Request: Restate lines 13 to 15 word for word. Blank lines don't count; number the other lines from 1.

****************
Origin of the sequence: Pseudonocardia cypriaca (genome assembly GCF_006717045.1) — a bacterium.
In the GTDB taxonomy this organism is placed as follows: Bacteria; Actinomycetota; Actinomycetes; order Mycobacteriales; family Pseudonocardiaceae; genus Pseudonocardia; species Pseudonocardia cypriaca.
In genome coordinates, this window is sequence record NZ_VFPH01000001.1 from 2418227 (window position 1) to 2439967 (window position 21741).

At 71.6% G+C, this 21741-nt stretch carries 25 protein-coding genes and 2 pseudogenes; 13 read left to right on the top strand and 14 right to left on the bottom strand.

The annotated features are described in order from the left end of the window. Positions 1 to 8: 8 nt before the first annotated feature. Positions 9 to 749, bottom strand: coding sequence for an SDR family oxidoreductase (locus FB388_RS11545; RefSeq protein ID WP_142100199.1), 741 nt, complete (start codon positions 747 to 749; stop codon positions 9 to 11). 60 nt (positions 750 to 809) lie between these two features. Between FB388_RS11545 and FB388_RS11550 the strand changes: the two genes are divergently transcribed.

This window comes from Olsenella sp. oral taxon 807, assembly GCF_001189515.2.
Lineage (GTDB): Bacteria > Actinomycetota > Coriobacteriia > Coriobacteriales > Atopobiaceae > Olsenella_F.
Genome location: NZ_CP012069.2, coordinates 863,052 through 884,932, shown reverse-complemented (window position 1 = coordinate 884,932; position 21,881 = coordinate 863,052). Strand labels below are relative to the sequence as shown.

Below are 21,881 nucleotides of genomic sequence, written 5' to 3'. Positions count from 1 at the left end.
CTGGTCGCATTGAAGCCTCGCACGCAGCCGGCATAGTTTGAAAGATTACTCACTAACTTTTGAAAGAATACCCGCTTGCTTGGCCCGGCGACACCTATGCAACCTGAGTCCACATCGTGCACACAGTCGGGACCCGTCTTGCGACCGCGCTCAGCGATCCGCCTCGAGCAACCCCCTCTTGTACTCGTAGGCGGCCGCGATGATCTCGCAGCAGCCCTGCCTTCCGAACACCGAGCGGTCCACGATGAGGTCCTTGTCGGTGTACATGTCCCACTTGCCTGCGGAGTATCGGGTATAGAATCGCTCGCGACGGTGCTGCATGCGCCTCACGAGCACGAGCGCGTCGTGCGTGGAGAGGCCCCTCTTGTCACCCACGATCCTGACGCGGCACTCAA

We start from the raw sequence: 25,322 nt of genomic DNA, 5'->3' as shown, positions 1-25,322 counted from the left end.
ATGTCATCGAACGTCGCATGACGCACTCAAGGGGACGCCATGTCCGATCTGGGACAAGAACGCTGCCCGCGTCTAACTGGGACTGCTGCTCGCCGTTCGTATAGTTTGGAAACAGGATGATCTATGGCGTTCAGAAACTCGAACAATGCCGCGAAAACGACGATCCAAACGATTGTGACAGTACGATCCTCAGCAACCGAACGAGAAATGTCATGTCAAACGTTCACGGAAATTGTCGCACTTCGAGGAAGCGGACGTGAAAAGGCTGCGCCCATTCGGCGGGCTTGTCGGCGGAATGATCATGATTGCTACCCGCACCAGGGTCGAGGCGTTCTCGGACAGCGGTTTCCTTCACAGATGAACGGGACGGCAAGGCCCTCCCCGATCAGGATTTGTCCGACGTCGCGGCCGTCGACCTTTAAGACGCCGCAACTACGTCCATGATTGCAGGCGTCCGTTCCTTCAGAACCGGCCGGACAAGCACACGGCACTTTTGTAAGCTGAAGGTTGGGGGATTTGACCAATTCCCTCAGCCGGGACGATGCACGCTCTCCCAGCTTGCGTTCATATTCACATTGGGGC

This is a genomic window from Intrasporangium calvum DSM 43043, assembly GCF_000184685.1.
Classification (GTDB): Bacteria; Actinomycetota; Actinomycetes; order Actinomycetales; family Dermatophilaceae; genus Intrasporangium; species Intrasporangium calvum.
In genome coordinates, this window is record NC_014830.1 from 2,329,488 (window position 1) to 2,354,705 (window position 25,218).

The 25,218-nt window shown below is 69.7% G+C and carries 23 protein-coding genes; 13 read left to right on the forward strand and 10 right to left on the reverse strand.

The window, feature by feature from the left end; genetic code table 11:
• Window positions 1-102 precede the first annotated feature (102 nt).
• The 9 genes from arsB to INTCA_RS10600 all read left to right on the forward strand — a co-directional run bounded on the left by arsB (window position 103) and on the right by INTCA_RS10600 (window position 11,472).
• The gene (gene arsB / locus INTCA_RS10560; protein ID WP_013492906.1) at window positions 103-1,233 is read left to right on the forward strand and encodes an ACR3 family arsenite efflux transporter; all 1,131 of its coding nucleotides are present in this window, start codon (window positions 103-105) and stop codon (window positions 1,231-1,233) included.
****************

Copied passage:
This is a genomic window from Intrasporangium calvum DSM 43043, assembly GCF_000184685.1.
Classification (GTDB): Bacteria; Actinomycetota; Actinomycetes; order Actinomycetales; family Dermatophilaceae; genus Intrasporangium; species Intrasporangium calvum.
In genome coordinates, this window is record NC_014830.1 from 2,329,488 (window position 1) to 2,354,705 (window position 25,218).